It has been way too long since I’ve posted, as the purpose for this site for the past year was to host my online portfolio. Since that purpose has been accomplished, it is time to sit down and put into words the flood of thoughts that have either stayed in my head, stored in draft postings or jotted down on paper.
Much of this I attribute to having attended the Storyline Conference in San Diego last week. For several years, I have struggled with my purpose and value. I know God loves me and has put certain things inside of me: the desire to create, to be an advocate for children of divorced parents, to contribute to the recovery of my adopted hometown, Detroit… so many things to do, so little time. And it’s time to stop wasting it.
Last November I moved to Charleston, South Carolina, a move that, five or so years ago, was highly anticipated. As those years went by, the desire became less and less but I still went through with it. I do not regret the move, for it was an inciting incident that has brought a cascade of changes, reigniting my passions. In essence, I believe I’m here to preside over the funeral of my shattered dream to become a landscape architect and live fun life in a warm and friendly climate, and witness the birth of a greater dream of restored relationships with family and friends, and providing hope to many others in Detroit and beyond.
Watch this space for coming attractions…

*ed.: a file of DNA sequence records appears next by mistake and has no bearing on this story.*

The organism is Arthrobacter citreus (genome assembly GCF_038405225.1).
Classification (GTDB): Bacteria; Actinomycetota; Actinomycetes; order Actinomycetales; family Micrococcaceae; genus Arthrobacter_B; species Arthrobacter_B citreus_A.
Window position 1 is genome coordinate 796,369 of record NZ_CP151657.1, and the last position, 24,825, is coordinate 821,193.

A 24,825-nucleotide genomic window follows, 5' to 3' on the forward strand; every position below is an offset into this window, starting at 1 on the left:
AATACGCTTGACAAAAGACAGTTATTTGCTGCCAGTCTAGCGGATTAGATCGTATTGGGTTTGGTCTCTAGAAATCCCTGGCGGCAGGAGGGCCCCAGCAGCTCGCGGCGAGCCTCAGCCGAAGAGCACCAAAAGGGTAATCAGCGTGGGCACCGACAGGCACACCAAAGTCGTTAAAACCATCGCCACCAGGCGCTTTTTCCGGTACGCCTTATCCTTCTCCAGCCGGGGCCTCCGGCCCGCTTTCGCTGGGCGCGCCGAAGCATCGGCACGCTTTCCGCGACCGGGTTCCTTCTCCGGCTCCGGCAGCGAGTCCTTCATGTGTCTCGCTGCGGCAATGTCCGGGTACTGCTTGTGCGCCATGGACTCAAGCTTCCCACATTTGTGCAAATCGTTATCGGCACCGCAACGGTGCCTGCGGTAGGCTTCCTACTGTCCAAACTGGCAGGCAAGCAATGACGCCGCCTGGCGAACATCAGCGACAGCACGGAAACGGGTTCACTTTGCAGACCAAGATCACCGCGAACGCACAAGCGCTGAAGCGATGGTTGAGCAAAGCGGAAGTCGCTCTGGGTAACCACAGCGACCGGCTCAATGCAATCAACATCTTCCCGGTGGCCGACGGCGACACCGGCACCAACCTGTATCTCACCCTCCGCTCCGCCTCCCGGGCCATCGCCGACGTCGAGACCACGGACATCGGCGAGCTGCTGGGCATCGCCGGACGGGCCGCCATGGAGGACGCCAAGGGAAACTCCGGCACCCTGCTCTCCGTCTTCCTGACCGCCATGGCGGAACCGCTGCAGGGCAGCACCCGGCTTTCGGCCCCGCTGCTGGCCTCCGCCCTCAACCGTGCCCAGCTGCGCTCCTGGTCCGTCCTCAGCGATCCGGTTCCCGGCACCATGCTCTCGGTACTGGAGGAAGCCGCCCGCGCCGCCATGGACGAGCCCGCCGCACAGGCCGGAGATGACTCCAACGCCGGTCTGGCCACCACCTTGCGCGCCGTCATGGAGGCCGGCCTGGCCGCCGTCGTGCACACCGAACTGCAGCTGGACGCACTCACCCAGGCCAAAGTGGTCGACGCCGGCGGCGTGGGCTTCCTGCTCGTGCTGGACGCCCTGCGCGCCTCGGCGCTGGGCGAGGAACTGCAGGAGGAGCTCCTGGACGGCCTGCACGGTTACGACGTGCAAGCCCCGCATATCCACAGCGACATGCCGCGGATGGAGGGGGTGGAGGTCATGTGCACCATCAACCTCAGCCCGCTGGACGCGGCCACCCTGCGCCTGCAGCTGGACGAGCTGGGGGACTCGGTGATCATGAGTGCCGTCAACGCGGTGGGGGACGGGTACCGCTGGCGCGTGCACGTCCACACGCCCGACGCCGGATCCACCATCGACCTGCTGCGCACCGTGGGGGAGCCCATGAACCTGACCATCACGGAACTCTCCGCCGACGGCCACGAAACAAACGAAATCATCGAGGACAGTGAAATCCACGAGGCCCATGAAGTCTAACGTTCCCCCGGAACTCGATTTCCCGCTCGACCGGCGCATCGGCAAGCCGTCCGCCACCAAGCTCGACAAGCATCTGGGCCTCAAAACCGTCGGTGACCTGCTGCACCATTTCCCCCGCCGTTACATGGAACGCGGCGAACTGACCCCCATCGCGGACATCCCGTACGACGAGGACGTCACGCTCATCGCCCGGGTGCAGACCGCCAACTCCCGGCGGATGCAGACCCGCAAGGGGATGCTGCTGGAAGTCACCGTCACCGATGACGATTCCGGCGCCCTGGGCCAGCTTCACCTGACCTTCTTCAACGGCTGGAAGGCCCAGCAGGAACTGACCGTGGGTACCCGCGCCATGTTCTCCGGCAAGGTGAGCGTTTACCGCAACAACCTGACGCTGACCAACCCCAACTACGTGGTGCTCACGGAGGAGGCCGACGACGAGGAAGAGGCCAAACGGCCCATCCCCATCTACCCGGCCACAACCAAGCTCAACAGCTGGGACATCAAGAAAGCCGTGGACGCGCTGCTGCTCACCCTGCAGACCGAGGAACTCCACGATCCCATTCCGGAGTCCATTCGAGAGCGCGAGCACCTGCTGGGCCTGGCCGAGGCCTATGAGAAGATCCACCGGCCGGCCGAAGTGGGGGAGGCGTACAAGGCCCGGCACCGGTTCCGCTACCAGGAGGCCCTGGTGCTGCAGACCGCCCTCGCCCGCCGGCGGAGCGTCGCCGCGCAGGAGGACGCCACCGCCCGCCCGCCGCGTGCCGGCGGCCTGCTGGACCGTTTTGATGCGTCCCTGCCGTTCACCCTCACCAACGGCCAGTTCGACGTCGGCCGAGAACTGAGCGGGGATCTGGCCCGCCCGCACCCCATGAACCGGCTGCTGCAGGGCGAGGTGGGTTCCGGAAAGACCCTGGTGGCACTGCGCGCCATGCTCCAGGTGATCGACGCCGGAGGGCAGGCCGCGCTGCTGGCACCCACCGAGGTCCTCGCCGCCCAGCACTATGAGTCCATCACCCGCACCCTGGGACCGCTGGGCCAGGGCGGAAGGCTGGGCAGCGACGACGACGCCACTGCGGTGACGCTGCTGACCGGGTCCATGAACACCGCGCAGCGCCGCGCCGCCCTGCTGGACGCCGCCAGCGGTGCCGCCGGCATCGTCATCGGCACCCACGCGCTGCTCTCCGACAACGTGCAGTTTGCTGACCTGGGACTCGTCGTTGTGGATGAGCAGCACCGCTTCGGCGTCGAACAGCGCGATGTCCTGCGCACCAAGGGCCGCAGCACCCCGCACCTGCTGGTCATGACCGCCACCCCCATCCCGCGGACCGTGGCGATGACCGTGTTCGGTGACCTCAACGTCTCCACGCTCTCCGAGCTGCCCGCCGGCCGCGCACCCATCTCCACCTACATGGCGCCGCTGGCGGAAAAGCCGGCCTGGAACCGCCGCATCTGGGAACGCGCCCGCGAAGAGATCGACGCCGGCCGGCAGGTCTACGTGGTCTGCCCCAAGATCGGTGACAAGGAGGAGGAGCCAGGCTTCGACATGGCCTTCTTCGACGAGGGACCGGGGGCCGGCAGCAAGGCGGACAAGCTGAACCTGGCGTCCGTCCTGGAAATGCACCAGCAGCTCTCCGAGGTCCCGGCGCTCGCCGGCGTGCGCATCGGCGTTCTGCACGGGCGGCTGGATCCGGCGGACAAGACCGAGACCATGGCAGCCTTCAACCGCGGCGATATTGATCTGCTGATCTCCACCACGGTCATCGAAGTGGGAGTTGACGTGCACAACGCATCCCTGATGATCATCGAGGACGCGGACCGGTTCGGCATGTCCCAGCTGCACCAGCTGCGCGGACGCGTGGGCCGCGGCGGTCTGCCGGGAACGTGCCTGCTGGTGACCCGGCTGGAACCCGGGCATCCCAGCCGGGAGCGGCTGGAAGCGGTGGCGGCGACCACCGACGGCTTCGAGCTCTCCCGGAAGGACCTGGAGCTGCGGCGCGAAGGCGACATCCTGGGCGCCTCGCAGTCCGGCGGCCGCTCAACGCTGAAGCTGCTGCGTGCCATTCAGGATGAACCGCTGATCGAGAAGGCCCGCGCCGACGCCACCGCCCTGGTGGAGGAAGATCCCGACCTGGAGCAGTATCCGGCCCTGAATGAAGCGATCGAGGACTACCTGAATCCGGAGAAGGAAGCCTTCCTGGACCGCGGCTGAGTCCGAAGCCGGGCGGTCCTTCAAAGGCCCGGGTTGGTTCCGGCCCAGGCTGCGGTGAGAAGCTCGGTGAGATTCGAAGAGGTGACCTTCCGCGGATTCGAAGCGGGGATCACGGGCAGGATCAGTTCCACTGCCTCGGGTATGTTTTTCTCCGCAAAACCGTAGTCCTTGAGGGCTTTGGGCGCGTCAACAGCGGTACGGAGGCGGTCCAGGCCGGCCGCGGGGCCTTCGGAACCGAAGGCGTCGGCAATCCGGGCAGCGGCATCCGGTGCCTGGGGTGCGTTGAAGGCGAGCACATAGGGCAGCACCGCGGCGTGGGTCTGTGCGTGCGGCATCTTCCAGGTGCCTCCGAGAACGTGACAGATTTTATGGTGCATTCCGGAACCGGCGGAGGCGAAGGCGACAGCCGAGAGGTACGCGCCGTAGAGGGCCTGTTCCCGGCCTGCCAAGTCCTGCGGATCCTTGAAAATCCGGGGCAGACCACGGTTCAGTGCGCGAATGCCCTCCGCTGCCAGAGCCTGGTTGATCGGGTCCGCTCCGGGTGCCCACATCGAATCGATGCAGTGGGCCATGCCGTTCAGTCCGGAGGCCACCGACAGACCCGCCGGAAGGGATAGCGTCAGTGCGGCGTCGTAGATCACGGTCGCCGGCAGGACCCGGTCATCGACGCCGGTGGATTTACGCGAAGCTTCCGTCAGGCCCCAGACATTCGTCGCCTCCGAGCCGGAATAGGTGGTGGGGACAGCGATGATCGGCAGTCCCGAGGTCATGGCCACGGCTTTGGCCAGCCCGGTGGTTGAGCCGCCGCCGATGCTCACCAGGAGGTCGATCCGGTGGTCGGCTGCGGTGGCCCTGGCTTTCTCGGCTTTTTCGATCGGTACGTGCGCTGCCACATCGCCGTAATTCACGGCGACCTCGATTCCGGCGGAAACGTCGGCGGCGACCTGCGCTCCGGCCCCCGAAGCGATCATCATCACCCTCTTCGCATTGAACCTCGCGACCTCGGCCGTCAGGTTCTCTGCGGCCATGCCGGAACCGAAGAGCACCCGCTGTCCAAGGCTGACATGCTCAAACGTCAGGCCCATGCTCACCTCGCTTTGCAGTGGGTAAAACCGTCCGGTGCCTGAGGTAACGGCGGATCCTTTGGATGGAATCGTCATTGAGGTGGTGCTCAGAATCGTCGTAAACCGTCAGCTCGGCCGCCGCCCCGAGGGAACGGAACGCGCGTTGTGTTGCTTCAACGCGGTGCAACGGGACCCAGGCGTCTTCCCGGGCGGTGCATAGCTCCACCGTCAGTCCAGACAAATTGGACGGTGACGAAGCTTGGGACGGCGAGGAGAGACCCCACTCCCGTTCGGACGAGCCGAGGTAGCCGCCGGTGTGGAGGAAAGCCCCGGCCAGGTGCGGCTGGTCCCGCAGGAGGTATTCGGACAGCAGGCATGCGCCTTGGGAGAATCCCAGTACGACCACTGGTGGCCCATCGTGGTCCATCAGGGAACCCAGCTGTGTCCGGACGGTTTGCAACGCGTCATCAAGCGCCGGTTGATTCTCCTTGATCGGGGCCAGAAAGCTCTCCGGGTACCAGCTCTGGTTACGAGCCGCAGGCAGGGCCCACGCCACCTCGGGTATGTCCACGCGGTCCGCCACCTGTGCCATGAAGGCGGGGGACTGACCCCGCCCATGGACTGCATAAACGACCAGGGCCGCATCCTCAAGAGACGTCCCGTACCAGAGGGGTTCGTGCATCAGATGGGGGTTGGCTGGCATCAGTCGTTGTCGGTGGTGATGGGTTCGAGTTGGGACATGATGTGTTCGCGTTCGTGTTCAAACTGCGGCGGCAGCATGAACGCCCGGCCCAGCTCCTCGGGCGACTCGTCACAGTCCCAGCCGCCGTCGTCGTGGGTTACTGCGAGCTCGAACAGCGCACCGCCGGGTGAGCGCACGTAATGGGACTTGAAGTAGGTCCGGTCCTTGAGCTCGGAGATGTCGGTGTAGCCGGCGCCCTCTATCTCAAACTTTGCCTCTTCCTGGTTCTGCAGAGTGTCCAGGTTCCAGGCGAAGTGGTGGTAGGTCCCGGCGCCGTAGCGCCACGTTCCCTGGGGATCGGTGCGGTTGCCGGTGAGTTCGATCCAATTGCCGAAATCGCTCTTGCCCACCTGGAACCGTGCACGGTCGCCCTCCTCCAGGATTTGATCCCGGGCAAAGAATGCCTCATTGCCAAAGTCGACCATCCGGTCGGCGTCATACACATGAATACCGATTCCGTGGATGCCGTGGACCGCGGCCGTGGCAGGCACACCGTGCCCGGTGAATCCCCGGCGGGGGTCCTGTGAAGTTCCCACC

206 South Grand Avenue, Lansing, Michigan:
To give you a better perspective, a long shot:
A pothole in a parking lot behind the former Capitol National Bank building (now under renovation to become the new home of Davenport University) revealed the tile to the entryway of a building formerly on this site: Oil Heating Corporation from 1934 to 1938, Howland Engineering through the early part of World War II, then Rulison & Sons Supply Company until 1954. Records show the address belonged to Wolverine Parking Company starting in 1955, so my guess is the building was demolished about that time. This would match when the Capitol National Bank building was built. As the parking will be repaved as part of the site renovations, the exposure of the old entryway was fortuitous and worth capturing.
Found this for sale some time ago. Ronald McDonald unwittingly made me want to be a highway engineer:
In the early 1970s pre-Happy Meal days, McDonald’s offered a series of travel games for kids to play on long road trips, the Ronald McDonald Travel Kit. This was a series of games on cardstock and included Lap Baseball, Scramble Spelling, the Country and City Sights Games, the Car Game, and the Road Sign Game. The object of the latter games, if I recall, was to punch out or mark each object as you saw it, like filling out a bingo card. The first who completed a row or column was the winner.
My older brother had a passion for model railroading, and as his sidekick I’d contribute my expertise to his visions on the 4×8 sheets of plywood our dad bought for us. Our HO-scale world had all the accoutrements, but we were not content to just let the trains have all the fun. We had to interact with our world. So, our roads were sized to accommodate Hot Wheels cars. And for road signs? That’s where the Travel Kit excelled.